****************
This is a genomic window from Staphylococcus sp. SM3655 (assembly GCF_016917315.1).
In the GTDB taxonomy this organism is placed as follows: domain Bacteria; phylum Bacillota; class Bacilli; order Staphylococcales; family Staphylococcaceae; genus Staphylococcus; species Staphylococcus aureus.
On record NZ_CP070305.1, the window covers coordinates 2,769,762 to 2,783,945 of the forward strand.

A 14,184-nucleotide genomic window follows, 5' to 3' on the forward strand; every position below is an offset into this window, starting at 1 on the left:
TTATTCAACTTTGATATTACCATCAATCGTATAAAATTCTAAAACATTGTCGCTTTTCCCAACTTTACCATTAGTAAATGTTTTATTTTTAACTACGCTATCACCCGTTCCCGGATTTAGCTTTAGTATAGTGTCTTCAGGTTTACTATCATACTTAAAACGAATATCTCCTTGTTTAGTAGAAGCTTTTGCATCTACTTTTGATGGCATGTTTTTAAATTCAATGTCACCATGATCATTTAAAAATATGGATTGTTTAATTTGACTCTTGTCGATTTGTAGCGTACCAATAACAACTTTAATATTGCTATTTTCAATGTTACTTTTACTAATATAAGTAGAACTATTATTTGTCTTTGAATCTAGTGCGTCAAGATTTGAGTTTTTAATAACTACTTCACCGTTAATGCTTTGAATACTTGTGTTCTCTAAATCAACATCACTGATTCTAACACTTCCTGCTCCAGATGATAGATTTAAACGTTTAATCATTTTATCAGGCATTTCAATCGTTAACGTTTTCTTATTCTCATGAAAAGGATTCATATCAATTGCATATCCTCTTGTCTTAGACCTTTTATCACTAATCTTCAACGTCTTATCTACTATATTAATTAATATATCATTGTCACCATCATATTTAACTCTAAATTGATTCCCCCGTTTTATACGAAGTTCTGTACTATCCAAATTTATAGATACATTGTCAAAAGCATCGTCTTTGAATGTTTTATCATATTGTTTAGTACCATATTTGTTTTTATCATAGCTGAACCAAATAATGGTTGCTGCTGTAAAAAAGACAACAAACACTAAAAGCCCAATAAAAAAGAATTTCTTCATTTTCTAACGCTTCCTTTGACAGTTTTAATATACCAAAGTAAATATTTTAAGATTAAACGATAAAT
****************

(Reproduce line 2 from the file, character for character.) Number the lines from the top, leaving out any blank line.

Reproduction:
In the GTDB taxonomy this organism is placed as follows: domain Bacteria; phylum Bacillota; class Bacilli; order Staphylococcales; family Staphylococcaceae; genus Staphylococcus; species Staphylococcus aureus.